The aim here is to expand the national focus to an international focus. In the keyword combination, terms relevant to the company are searched for in a search engine and the results are compared. Not only the first page is considered here, as we know it from SEO, also not only the first five, but rather the search results of the first fifteen to twenty pages are relevant and must be taken into account. A big advantage is that you can search in several languages at the same time, which increases the number of results. Thus also the international competition is more considered and can be included in the further action. A distinction is made here again between the competitors in the narrower and wider circle/surroundings.

3. Keyword Monitoring

With the help of Google Alerts or Mention, relevant company topics and competitors should be kept in mind in order to always stay up to date. This makes it possible to switch from a static market observation to a dynamic one. This constant market overview provides an important basis for the continuity of the company. Those people who have an overview of the trends and developments are the pioneers of their industry.

4. Competitor Analysis

SimilarWeb or SEMrush are the tools to compare and analyze specific aspects of the apps and websites of the competition. They find commonalities and patterns of the various competitors, i.e. exactly the things that seem to go down well with the target group. Through this comparison, however, not only the overlaps can be identified, but also unused potential can be found in this way, and used to stand out somewhat from the competition.

For example, these tools can be used to determine from which countries the website, app, etc. is accessed the most, or on which social media channels potential customers are best reached.

5. Google Keyword Planner

The Google Keyword Planner provides keyword suggestions that relate specifically to your own company, products or website. Additionally, it is possible to get an approximate estimate of the number of search queries per month for the respective keyword. Thus, one gets an insight into the search behavior of the customers and develops a better understanding of their interests. Another positive aspect is the insight how well the selected keywords fit to the own brand or company.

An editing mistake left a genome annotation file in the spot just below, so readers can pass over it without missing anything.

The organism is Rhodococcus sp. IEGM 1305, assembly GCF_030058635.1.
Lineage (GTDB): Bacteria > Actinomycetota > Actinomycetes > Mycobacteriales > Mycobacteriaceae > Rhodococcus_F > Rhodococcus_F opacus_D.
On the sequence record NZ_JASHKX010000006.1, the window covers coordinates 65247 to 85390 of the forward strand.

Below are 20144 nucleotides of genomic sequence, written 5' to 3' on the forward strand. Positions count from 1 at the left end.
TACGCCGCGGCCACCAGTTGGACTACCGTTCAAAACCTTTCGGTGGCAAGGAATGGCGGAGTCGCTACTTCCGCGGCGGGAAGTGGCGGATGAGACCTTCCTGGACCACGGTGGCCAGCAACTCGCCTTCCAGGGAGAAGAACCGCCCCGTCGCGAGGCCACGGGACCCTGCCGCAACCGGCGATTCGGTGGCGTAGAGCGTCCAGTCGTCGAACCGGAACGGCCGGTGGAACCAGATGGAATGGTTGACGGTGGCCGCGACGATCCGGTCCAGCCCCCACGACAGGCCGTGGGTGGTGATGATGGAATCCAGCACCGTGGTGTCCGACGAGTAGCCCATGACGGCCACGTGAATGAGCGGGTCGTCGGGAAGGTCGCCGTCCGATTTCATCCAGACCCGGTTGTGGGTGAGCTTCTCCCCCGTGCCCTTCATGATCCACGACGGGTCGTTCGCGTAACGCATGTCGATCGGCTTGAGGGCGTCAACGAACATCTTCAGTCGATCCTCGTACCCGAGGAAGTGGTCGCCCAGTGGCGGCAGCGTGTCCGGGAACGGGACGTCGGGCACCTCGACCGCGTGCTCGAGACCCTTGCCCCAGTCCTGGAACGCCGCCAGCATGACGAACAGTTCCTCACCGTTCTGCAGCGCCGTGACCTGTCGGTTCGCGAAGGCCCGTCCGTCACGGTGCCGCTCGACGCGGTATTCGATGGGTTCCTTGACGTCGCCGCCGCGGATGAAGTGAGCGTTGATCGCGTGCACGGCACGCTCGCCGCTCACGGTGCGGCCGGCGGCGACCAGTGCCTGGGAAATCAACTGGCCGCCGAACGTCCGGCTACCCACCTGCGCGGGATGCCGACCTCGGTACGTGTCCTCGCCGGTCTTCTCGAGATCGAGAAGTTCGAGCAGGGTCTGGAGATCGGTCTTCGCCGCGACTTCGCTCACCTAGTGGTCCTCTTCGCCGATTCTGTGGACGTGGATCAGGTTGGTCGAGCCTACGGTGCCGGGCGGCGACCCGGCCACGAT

6. Google Trends

Especially nowadays, when markets and the world in general are changing rapidly, it is difficult to keep track of current trends. The requested data is available almost in real time and can be used to adapt advertising campaigns to the current expectations of the target group. Developments in terms of products and industries can be tracked well and it complements the Google Keyword Planner with the future component. The data from Google Trends cannot be considered 100% true, but the combination of all these steps leads to a more accurate analysis (Google Trends, Keyword Planner, etc.).

In principle, the Business Model Canvas aims to determine, define and understand its target audience. Based on the collected data it should be possible to identify the needs and problems of the customers and to define solutions, as well as to be able to implement them successfully.

In Effective Market Research, competitors are the role models. The basis here is formed by many competitor examples that have been defined beforehand. Their strategies, websites, campaigns and products are used as inspiration and basis for oneself. In the future, this approach will continue to keep an eye on the competition and competition-relevant topics.

Whether it becomes the Business Model Canvas built on Customer Research or the Effective Market Research specialized on competition, a composition of both or a completely modified version only slightly oriented to the originals, the truth is, there is no recipe for success that really works all the time, if there was, I wouldn’t have to write this article. Unfortunately, there is no guarantee that any product or service will eventually meet enough market demand. With enough knowledge and experience, you can reduce the risk of pursuing the “wrong” strategy over time. Marketing and market research are dynamic, it is constantly changing, it is inevitable to always make adjustments and adaptations to the basic strategy.

Authors: Yvonne Maria Göstl & Kambis Kohansal Vajargah

Kambis Kohansal Vajargah ist Head of Startup-Services der Wirtschaftskammer Österreich. Als Entrepreneur, Company Builder und Startup Mentor unterstützt er außerdem Startups in der frühen Entwicklungsphase bei der marktreifen Umsetzung ihrer Ideen. Zu seinen erfolgreichen Unternehmungen zählen Startups, wie Carployee und die Softwareschmiede vendevio. Der Schwerpunkt seiner Tätigkeiten liegt in den Bereichen digitales Marketing, strategische Unternehmensentwicklung und Leadership Management. Vom World Economic Forum zum europäischen Digital Leader ernannt, treibt er als aktive Kraft die Digitalisierung Europas voran. Sein Motto: Believe. Execute. Learn Mehr zur neuen WKO Startup-Initiative, dem Head of Startup-Services, unseren Open Office Hours & der österreichweiten Spotlight-Tour: